Fall (Offered Even Years):
Theory and applications for spectroscopy for grade 6-23 science teachers. A Science Lab Kit is utilized during this course.
The course is designed for grade 6-12 science teachers. It explores the environmental consequences of energy production and consumption. The topics covered include the effects that oxides of carbon, nitrogen and sulfur and mercury pollution have on biological systems and the methods and technologies for ameliorating and/or reducing emissions.
After successfully completing this course, the student will be able to:
- Develop and implement methods for teaching lab exercises in pollution chemistry and biology appropriate for secondary school science curricula
- Understand, in a very concrete way, how to teach and demonstrate, in a secondary school setting, basic knowledge concerning pollution and its environmental consequences
- Understand the effects of pollutants from fossil fuel combustion on animals and plants
Fall (Offered Odd Years):
NSCI 620 explores how the structure and chemical properties of molecules are related. It covers chemical bonding, thermodynamics, states of matter, surface chemistry, solubility, and acid-base chemistry. The unique molecular properties of water provide a focus to understand such diverse phenomena as surface tension, cloud formation, protein folding, detergents, thunderstorms, and water quality. This course includes experimental work such as conducting basic experiments on the properties of water in its different states, constructing a global hydrolytic cycle, and measuring the pH of various solutions. A Science Lab Kit is utilized during this course.
Spring (Offered Even Years):
What is science? What isn’t? Modern western science is a product of the Age of Reason in the 18th century, but its origins are traced back to the ancient Greeks. Skepticism and the scientific method are critical to modern scientific practice. Throughout history there has always been an uneasy relationship between science and culture. Science as a human activity is influenced by culture and vice versa. The course weaves science philosophy, methodology, and history with social and cultural contexts. “Culture wars” centered around heliocentrism, evolution, relativity, continental drift, genetically-modified organisms, and climate change are examined. A major part of the course is devoted to evaluating claims purporting to use “scientific” evidence. Are there common strategies that people use? The placebo effect and confirmation bias are discussed. The goal is to equip you with practical tools for making science-informed decisions, and not simply accept a claim at face value; in other words, being a skeptic. The course concludes with a section on bioethics and social policy, using The Immortal Life of Henrietta Lacks as a resource.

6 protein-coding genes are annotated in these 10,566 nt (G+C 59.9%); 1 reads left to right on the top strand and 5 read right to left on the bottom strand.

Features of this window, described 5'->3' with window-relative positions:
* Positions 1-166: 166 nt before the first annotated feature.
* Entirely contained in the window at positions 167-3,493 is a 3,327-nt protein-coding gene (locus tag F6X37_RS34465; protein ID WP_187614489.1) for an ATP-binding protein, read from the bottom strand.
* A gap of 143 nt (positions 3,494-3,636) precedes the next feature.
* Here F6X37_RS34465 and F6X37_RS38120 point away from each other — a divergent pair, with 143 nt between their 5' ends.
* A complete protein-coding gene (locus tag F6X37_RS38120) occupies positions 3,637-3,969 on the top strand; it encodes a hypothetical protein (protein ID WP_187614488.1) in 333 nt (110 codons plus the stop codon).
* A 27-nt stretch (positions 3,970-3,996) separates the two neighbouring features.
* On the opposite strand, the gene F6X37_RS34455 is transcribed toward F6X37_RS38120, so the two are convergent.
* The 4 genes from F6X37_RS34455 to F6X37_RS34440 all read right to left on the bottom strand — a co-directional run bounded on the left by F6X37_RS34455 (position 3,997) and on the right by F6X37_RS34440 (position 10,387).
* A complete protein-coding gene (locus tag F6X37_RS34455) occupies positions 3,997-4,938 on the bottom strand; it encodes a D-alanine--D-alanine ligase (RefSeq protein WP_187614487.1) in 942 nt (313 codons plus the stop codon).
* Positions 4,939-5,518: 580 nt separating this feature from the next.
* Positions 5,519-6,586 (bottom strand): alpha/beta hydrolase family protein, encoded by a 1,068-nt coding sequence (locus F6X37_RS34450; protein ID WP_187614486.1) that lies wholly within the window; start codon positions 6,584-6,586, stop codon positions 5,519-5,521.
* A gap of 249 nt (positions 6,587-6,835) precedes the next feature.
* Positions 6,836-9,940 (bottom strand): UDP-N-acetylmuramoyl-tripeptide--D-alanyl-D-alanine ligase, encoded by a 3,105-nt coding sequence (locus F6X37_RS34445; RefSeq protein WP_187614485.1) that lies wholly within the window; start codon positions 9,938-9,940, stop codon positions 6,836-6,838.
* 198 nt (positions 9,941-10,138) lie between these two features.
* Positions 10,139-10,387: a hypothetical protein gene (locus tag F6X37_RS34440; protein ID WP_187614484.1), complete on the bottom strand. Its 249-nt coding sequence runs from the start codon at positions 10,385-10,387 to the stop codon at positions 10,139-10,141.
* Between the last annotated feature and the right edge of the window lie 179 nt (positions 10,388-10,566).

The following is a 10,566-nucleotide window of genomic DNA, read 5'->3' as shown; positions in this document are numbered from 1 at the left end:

NSCI 619 explores the relationship between the structure of materials, energy transduction, and the design of various communication systems. It covers the physics of optical, acoustic, thermal, electrical, and magnetic phenomena. Some of the many topics include wave physics, light, lasers, circuits, wireless systems, and magnetic fields. Coursework encompasses experimental work like examining liquid crystals and conducting materials, using a digital multimeter (DMM) to make quantitative measurements of small-scale electrical circuits, and electrical device disassembly. A Science Lab Kit is utilized during this course.